"We feel like this is a really great starting point. If we do have to do an additional 5 percent, that's going to have pretty dire consequences for the district."
School officials will be providing the committee with more detailed information next week to flesh out what the budget cuts would entail. 
"I think that there'd be a very clear understanding of what an additional 5 percent would require of us," Malkas said. 
The superintendent said they didn't want to come forward with too much detail at this point until the staff being potentially affected are informed, as the school district is contractually obligated to do. 
"Because we've had some retirements this year, we're looking at maybe we could mitigate a reduction in force by using our retirement positions for reduction," Malkas said. 
The state is recommending reductions of those with less than three years experience. But because it is so difficult for North Adams to find highly qualified staff, administrators are checking licensures to see who could slip into the retirees' positions.
"Now that we've brought people into the district, we don't want to lose them if we don't have to," Malkas said. "And so if we're able to do an offset through retirement and not to lose somebody permanently to a reduction, we want to try to do that."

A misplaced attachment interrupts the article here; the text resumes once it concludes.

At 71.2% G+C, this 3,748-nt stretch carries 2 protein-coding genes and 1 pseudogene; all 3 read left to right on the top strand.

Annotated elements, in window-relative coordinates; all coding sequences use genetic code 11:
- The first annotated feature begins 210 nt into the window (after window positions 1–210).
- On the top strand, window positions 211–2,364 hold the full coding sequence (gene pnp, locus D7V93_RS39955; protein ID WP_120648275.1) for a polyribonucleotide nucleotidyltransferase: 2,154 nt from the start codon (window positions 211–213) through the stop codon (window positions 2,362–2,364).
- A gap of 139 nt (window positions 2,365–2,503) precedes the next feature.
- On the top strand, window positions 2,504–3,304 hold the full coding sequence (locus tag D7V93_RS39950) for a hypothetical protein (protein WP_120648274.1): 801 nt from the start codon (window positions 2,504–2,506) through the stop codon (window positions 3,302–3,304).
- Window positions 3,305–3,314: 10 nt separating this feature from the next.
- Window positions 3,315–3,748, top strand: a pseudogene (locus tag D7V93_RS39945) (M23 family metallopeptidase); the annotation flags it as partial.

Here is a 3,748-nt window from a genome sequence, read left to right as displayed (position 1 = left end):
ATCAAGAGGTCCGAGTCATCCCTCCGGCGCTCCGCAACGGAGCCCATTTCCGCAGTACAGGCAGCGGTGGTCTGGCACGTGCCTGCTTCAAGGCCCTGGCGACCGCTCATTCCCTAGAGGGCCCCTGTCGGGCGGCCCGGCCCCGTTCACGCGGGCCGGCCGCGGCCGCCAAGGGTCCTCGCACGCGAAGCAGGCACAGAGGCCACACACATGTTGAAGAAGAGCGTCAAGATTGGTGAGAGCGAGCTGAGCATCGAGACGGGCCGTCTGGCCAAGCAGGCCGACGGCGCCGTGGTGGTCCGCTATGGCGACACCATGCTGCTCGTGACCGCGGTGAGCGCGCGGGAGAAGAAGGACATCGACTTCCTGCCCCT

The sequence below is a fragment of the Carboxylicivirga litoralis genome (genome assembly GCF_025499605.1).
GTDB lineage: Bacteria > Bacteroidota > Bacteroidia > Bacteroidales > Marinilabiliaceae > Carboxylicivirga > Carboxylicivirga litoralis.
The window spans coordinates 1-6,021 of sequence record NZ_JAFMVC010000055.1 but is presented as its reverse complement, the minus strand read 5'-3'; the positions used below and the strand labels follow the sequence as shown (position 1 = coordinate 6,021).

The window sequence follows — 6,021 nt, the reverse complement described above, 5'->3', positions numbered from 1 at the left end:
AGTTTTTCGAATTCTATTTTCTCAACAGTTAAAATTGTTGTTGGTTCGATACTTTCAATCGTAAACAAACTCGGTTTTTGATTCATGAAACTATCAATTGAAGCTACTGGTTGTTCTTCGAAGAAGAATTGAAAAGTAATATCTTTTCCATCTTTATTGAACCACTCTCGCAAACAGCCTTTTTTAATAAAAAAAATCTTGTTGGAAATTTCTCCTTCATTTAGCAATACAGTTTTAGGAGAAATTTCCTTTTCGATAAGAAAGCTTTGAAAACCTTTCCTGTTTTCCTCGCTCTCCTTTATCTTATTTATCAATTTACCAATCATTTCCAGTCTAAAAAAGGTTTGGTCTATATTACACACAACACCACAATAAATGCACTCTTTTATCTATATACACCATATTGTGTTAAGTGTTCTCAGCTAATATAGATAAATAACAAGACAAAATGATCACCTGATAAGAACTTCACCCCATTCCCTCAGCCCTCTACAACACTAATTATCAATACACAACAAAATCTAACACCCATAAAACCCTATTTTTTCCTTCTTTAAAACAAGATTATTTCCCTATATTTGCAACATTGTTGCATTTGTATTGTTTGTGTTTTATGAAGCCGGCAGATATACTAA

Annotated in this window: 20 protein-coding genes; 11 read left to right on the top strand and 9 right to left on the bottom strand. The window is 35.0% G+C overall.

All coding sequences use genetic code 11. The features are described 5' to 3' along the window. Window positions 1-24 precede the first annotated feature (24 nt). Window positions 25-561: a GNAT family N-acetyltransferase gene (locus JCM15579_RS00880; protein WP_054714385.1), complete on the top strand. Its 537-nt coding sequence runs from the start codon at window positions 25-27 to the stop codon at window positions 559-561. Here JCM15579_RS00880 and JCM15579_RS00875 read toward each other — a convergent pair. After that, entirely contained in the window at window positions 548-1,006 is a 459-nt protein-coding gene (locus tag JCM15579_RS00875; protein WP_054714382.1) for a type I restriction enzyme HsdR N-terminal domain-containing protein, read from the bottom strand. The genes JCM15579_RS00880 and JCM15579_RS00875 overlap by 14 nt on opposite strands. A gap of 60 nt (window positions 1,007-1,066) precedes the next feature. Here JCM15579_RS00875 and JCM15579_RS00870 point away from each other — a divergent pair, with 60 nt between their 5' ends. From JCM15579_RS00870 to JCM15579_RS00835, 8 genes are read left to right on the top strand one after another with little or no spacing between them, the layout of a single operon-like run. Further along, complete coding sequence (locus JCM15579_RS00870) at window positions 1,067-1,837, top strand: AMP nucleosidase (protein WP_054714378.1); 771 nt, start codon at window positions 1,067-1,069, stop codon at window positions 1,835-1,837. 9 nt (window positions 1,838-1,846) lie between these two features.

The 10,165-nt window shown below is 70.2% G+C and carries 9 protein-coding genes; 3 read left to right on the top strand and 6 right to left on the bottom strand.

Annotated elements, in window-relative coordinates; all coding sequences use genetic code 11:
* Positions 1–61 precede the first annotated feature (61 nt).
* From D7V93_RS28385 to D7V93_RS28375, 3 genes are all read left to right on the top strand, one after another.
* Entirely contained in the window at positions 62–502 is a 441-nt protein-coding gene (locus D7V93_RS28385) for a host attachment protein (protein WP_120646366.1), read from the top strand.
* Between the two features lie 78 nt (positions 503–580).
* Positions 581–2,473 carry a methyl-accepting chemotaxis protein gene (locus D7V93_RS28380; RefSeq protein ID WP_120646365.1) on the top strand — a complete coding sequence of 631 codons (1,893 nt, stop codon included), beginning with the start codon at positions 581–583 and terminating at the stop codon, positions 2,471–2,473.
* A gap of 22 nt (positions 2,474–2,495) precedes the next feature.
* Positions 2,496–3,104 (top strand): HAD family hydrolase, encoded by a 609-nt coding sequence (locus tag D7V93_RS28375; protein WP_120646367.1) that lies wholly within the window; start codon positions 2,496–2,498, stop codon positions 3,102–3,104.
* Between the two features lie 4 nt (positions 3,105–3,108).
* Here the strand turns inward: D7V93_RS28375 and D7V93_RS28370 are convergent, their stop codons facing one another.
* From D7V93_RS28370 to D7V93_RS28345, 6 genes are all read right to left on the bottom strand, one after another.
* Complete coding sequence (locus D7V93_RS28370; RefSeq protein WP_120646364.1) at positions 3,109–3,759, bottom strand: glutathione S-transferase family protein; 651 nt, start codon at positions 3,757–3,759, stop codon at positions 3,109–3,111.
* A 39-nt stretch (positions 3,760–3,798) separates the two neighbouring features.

School Committee member Tara Jacobs also wanted to be sure that any consideration of eliminating programming would be part of the budget discussion. Malkas said it would be and that the administrators would be presenting budget models that would hopefully mitigate the cuts and still provide a high quality program.
Mayor Thomas Bernard, chairman of the School Committee, said there would be more details forthcoming.
"We wanted to set the stage for the deeper conversation tonight so that you have a sense of the things that we will be looking to talk about," he said. 

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Tags: budget cuts,   North Adams School Committee,   school budget,   

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North Adams Committee Tweaking Solicitor Ordinance

By Tammy DanielsiBerkshires Staff
NORTH ADAMS, Mass. — The General Government Committee is considering side-stepping a thorny problem about access to the city solicitor by rewriting an ordinance to more clearly spell out lines of communication. 
Chairwoman Lisa Blackmer said the wording in the ordinance had raised questions as to whether any single councilor has "unfettered access to the city solicitor." 
"I think, we thought that was not particularly good," she said. "So I'd like to take a shot at rewriting that ordinance."
The council had objected back in 2018 when the city switched over to KP Law as city solicitor, limiting council members' access to the Boston law firm. The council members had been used to contacting former City Solicitor John B. DeRosa, who'd been kept on retainer for 35 years before stepping down in March 2018.